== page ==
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Sunday Telegraph: Gazprom flexes its muscles in Europe

By Sylvia Pfeifer,

Gazprom, the Russian state-owned gas giant that provides a quarter of Europe’s gas needs, is to make its first foray into electricity generation in continental Europe in a move that underlines the scale of its ambitions in the West.

The company plans to build a combined cycle gas turbine station in Germany to supply industrial customers and trade power in what will be one of its first major projects outside Russia. It has teamed up with Soteg, Luxembourg’s main power supplier, to build the €400m (£270m) plant in the eastern German town of Eisenhüttenstadt. The plant will generate 800MW from 2010 but the two companies still need to get approval to build it.

The move is likely to fuel concerns over Gazprom’s increasingly dominant role over energy supplies. The European Union reckons that half of all the gas it imports comes from Russia and concerns have been growing that Russia could at some stage use its leverage over western Europe for political ends.

Some of these concerns have focused on Gazprom’s approach to supply in former Soviet states. The company cut off gas supplies to Ukraine in January last year over a price dispute. The move was seen by many as a warning shot by the Kremlin to the country not to stray too far from its connections with Moscow.

Gazprom has always insisted its move was commercial but it nevertheless disrupted gas deliveries to western Europe and sent wholesale prices soaring. Countries such as Germany get 40 per cent of their gas from Russia.

In Europe, Gazprom is already involved in projects such as a Latvian utility and power trading in France as well as Germany. In Britain, Gazprom has opened a Gazprom Marketing and Trading subsidiary, based in Kingston-upon-Thames, which has built up a trading portfolio in gas, LNG, power, oil and even carbon. As part of an effort to increase its influence in Britain, it recently began targeting landmark buildings as customers; it has started to supply power to York Minster and Headingley cricket ground.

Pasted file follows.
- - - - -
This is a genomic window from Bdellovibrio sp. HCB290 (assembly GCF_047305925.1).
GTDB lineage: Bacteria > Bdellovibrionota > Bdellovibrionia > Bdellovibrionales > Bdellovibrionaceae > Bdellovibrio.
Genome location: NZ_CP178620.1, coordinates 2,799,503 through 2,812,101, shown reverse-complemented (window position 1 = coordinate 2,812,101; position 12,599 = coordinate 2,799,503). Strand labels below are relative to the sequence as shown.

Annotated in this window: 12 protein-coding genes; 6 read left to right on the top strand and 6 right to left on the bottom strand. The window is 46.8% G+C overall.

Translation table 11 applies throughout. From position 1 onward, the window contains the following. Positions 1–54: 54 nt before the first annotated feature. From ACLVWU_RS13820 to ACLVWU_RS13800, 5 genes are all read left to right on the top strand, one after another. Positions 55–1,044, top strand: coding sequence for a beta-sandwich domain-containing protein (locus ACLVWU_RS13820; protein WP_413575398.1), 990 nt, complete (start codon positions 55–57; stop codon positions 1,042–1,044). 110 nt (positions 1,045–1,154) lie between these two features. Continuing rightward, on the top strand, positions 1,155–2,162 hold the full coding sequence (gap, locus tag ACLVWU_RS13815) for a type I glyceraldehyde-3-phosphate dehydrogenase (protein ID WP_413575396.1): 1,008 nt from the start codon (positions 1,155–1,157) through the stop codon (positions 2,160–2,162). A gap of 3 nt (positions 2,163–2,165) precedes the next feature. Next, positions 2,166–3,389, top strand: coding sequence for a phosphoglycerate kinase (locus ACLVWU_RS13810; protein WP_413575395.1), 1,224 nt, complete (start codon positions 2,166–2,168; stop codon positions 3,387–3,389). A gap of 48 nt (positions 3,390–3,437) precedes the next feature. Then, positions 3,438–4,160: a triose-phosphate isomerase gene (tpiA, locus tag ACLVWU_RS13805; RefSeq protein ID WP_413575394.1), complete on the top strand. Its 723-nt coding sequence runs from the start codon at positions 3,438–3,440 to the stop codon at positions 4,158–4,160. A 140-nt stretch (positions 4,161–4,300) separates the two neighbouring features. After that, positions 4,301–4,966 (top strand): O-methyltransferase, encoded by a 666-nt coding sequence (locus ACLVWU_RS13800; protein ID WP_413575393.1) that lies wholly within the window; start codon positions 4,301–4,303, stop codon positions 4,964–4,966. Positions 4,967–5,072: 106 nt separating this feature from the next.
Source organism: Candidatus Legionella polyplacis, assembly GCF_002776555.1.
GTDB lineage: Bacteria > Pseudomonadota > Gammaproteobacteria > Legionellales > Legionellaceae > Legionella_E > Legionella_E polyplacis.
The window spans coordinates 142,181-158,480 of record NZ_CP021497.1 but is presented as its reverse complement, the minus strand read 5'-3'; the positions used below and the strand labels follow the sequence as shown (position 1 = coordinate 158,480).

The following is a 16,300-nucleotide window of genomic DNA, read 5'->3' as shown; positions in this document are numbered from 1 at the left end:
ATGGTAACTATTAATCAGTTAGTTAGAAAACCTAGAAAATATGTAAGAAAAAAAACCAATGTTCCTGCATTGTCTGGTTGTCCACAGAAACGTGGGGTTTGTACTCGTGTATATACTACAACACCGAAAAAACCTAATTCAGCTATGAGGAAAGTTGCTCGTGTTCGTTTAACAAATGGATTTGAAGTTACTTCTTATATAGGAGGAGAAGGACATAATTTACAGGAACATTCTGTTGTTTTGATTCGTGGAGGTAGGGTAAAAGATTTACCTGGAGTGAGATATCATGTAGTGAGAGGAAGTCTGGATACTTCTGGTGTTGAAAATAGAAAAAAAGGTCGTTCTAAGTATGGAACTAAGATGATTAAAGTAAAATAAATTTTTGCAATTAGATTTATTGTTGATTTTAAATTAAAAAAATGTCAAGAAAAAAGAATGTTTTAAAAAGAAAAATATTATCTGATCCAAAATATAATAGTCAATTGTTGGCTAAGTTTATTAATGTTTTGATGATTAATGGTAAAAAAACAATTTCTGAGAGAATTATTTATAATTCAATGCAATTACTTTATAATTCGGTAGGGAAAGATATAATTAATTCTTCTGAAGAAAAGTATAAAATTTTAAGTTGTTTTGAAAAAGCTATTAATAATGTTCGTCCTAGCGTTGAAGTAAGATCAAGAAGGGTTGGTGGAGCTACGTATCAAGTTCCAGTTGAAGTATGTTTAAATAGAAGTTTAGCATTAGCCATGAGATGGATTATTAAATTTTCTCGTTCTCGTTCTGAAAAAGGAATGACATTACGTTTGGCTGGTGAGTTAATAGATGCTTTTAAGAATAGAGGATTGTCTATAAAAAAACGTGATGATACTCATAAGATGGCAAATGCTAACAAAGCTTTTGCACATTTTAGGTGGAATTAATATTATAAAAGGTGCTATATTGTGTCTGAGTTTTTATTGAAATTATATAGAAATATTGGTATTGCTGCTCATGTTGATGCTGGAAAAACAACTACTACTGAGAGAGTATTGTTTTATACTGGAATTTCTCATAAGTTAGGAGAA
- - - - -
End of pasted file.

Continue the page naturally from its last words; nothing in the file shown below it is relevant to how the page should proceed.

More recently, Gazprom has caused unease in the West because of the way in which it took control of a lucrative Shell gas project on Sakhalin Island in the east of Russia. Shell had come under repeated attack for alleged environmental violations of its operating licence and agreed to reduce its stake in the project last December. Reports from Moscow last week suggested that the company could sign a final agreement with Gazprom as early as this week.

Talks have so far stumbled over Gazprom’s reluctance to take on any potential liabilities that could arise from the allegations of environmental damage, which are estimated at $5bn (£2.5bn).

BP is facing similar attacks over its giant Kovykta field in Siberia amid speculation that Gazprom will take a stake there too.

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